Last year in the fall, a group of the Plein Air Painters of Southern New Mexico, traveled north from Las Cruces to Socorro, for the PAPNM paint out. They have some fabulous painters so we went to observe.

This adobe house had already attracted three artists. They were busy painting the sunflowers in the front of the  house, which was an artists dream. Imagine an adobe having a traditional tin roof plus purple and turquoise trim. Obviously the owner of the house was not scared of color and had a fun personality.

The thing I liked best (and no one painted) was the outer front gate with a cut-out heart shape under the PEACE sign. When I bent to peer through it look what I found on the front door

A Halloween skull!  Did I already say the owner obviously had personality?

Artist Note:

The challenge was to manage to get the sunflowers to come forward but still show the bright colors of the trim. I managed that by placing the sunflowers in front of the trim, higher up than they actually were. 
The tin roof reflected the bright early light of the sun. Hard to get that in the correct value. Brush and knife were used.

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Monday, January 23, 2012

The Alfalfa Fields

The Alfalfa Fields

6x8in oil on canvas  100.

The brilliant emerald greens of the Alfalfa fields never ceases to amaze me. Imagine the contrast next to the soft, neutral colors of the desert.

The Mesilla Valley supports a large and growing dairy industry and they need lots of alfalfa.  It has been successfully grown here for over 150 years.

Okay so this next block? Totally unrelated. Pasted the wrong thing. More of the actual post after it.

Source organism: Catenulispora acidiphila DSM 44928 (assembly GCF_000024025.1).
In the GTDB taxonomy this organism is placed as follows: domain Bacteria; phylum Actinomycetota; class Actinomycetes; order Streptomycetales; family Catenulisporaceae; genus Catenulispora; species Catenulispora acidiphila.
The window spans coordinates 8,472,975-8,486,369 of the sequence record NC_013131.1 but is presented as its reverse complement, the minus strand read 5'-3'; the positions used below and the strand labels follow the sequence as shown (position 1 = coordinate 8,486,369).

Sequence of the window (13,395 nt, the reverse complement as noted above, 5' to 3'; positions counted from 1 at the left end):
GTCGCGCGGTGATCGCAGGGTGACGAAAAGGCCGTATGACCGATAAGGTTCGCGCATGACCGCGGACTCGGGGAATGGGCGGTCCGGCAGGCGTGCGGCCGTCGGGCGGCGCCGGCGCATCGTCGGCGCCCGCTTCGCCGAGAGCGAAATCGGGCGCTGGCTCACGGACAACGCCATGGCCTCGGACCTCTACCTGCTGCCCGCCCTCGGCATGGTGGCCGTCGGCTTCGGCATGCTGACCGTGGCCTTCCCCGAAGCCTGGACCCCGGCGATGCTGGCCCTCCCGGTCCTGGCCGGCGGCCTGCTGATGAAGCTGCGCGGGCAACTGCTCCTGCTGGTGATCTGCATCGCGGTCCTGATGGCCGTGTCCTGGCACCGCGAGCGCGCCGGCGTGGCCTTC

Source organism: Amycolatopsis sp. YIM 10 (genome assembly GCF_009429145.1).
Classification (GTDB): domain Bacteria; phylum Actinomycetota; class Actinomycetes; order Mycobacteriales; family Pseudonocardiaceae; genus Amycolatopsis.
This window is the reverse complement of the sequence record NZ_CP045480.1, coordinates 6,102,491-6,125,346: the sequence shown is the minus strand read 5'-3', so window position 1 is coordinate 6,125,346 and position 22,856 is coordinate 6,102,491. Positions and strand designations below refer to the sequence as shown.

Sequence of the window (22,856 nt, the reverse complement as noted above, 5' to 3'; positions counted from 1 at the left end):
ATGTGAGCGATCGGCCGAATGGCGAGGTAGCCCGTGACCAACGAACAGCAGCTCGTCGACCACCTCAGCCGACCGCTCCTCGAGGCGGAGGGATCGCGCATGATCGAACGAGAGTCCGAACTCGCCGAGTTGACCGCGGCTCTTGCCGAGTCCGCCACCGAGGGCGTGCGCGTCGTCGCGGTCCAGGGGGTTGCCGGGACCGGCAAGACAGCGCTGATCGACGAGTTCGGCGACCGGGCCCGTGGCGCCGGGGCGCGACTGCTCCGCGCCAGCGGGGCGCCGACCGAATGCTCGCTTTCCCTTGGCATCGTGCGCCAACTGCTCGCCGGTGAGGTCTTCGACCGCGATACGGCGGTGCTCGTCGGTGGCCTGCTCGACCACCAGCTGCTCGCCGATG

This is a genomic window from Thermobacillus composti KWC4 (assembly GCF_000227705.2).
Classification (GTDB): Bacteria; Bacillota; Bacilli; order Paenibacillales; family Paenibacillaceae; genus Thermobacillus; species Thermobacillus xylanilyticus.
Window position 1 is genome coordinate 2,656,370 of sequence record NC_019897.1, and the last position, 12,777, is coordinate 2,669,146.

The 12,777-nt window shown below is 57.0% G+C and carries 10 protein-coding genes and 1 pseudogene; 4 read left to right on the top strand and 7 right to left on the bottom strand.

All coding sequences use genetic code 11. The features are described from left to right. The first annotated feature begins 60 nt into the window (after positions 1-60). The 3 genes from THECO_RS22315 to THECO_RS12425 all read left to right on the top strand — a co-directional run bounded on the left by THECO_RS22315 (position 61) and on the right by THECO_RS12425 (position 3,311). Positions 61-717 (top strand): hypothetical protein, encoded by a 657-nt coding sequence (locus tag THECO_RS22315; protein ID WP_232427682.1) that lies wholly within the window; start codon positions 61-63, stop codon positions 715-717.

A downside to the dairy industry comes when you have to drive the several miles past them on Rt 10.  I admit to burying my nose into a handkerchief!

Artist Note:

I cheated with this painting because there was not any water in the Rio Grande today. I have painted it enough to know it always reflects the color of the sky and clouds from this vantage point.

Sunday, January 22, 2012

The Old School Bus

The Old School Bus

5x7  Oil on canvas Board    90.

This is down by the Rio Grande River. The building appears to be a repair shop as several old vehicles were parked there. My interest was captured by the yellow roof of the bus and the tin roof of the building, reflecting so brightly in the mid-day sun.

I painted this plein air during the late summer when there was still water in the river.
The mighty Rio Grande is reduced to a thin, winding, ribbon of silver during the winter, courtesy of the Elephant Butte/Cabillo dam, further upstream. Water is a real issue here in the Mesilla Valley because of the drought. We are hoping for heavy snows in Colorado.

Artist Note:

Bright, overhead sunlight means the verticals carry the shadow patterns and only the top areas catch the light. Even something in a very light color has to move towards a middle value in its own shade.

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Saturday, January 21, 2012

Gold in the Mountains

Gold in the Mountains.

7x5in  oil on canvas board  90.